Radiation Analysis -As time increases, radiation intensity (counts/min) also increases -Radiation at apogee (≈95, 000 ft) was about 60 times greater than at 5, 400 ft. above seal level (Boulder elevation)
Humidity Analysis • First spike in graph correlates with spike in temp. sensor –payload was launched. • Second spike in humidity also correlates with second spike in the temp. graph –Satellite in the stratosphere, the peak representing balloon burst. • Humidity steadily increasing at end since temperature is rising –Later in the day
Accelerometer Analysis The acceleration was roughly constant, but spiked at launch and increased significantly at burst.
The acceleration in the Y axis was negative for the ascent because the satellite spun the entire time. After burst, the acceleration was closer to zero because the satellite was not spinning.
Failure Analysis Failure of Pressure Sensor Initial data not consistent with what pressure should be at ground. We took it to the electronics center to test in a pressure environment to repeat the failure. We recorded a constant pressure regardless of the change in the environment.
Pressure Data: Before Flight
Picture Analysis All Systems On Satellite Launch Time Stamp- 12: 00: 53 am Time Stamp- 12: 09: 52 am
Picture Analysis (cont’d) Burst of Balloon Time Stamp- 1: 36: 00 am Satellite Landing Time Stamp- 2: 10: 22 am All of the time stamps correlate with accelerometer and temperature data, confirms what time the events occurred
Conclusions • The amount of penetrating radiation present at 95, 000 feet is almost sixty times greater than at 5, 400 feet above sea level (the elevation of Boulder, CO). • The radiation present was of sufficient potency to kill off a large portion of the bacteria, evidenced by the annihilation of E. coli colonies on the replica plate, but not enough to completely kill and sterilize the entire satellite, as seen in the pressure tube experiment • Despite the amount of radiation damage incurred, the bacteria was still able to recover after about 31 hrs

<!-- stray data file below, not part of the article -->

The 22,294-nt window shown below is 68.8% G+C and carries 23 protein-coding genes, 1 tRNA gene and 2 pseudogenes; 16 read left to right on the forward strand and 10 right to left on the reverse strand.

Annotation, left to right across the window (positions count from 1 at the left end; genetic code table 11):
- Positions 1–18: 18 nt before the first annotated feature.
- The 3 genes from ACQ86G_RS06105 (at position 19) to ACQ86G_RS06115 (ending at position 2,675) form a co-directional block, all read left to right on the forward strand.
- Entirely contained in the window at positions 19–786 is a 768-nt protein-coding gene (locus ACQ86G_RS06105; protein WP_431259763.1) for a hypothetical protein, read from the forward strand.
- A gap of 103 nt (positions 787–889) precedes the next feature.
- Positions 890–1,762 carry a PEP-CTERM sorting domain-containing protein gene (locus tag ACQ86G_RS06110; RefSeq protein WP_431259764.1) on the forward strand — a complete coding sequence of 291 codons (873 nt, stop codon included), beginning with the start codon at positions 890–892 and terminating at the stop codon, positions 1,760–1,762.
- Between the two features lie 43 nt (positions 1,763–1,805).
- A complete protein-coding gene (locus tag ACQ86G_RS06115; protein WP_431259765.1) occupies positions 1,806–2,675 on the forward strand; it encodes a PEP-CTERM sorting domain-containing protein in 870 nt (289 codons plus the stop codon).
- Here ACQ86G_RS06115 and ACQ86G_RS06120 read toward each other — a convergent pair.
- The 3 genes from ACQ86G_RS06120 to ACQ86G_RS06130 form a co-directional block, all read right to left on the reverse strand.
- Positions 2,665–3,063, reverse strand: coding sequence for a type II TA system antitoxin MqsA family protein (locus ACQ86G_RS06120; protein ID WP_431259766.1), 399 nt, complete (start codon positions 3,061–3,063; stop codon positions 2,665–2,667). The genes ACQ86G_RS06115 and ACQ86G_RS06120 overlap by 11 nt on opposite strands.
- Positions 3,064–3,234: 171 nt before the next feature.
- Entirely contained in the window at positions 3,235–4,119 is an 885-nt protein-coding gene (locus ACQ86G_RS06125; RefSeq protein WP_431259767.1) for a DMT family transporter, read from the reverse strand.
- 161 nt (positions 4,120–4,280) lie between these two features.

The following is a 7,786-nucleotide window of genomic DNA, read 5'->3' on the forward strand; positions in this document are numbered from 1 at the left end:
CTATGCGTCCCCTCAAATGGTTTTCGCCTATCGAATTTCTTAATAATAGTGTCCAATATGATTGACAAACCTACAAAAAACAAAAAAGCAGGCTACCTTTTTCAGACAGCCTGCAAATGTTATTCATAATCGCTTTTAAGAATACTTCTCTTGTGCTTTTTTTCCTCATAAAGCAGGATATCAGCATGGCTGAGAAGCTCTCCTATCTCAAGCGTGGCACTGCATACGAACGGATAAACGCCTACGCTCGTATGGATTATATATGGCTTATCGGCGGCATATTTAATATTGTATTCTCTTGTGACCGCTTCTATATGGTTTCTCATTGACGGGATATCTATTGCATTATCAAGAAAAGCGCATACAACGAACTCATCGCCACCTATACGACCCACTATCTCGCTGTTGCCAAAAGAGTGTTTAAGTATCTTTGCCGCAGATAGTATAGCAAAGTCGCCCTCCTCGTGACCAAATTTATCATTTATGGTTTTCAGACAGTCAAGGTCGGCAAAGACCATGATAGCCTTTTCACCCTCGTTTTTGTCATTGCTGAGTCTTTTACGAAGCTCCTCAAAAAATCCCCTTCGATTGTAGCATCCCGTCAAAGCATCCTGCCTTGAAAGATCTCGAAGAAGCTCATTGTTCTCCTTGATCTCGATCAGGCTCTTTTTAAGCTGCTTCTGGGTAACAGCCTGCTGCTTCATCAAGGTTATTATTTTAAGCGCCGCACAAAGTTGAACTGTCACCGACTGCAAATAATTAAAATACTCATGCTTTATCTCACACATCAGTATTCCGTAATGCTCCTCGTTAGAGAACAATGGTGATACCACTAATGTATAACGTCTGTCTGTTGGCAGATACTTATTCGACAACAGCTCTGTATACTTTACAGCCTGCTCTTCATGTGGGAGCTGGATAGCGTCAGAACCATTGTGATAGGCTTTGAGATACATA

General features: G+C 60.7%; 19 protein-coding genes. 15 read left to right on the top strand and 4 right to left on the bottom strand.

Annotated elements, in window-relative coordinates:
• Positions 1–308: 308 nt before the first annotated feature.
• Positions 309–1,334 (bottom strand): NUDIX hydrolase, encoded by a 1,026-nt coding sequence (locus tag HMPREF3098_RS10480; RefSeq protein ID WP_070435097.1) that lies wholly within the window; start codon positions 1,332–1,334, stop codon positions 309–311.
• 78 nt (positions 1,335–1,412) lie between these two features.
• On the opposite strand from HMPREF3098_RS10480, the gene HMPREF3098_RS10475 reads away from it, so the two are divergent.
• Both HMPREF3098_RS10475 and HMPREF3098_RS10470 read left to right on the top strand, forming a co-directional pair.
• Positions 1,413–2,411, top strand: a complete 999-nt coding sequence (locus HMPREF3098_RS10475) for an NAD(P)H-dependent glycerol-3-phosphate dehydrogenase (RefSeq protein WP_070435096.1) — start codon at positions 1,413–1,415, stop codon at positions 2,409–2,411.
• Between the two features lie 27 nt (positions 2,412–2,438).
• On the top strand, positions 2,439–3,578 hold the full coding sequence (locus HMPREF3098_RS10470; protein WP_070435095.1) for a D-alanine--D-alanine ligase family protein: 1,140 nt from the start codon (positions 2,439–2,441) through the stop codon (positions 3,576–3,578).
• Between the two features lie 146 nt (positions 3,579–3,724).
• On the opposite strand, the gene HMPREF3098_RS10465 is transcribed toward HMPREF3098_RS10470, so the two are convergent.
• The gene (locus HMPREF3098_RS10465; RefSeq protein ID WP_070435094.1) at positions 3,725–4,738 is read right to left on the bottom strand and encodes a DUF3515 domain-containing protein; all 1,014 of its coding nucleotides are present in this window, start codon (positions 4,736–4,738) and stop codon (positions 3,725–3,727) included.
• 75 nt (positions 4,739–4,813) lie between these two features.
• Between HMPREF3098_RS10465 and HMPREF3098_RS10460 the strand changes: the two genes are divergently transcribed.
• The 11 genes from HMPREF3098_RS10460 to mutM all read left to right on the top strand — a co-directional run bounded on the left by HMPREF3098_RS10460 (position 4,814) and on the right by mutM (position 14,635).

Lessons Learned Spectrophotometric analysis of bacterial growth is superior to replica plating technique More effective to do multiple pressure tubes for spectrophotometric analysis Need to ensure that the bacteria stays warmer, make sure there are no other confounding variables
Ready to Fly Again • Payload should be stored in a cool environment not exposed to excessive light • Bacteria cultures must be grown a day before flight • A spectrophotometer must be acquired before flight for use on the ground • Electronics can be activated by flipping the power switch followed by the G-switch right before launch • Need to ensure that Geiger counter still works properly • Will need to correct problems with the pressure sensor
General Mission Requirements Matrix Requirements Done? 1. Aditional experiment that collects science data, analyzable Yes 2. Analog Sensor input shall not exceed 5 V Yes 3. After Flight, balloonsat will be ready to fly again Yes 4. Flight string interface tube is non metal, through center of balloonsat and secured to box so that it won’t interfere with flight string Yes 5. Internal temperature of balloonsat will remain above -10 degrees C during flight Yes 6. Total weight shall not exceed 850 grams Yes 7. Team shall acquire ascent and descent rates of the flight string Yes 8. Design shall allow for a HOBO H 08 -004 -02 Yes 9. Design shall allow for external temperature cable Yes 10. Design shall allow for a Canon A 570 IS Digital Camera Yes 11. Design shall allow for AVR microcontroller board and batteries weighing 150 grams including batteries Yes 12. Design shall allow for an active heater system weighing 100 grams with batteries Yes 13. Balloonsat shall be made of foam core Yes 14. Parts list and budget shall include spare parts Yes 15. Balloonsat shall have contact information written on the outside along with a US flag Yes 16. Proposal, design, and other documentation units shall be in metric Yes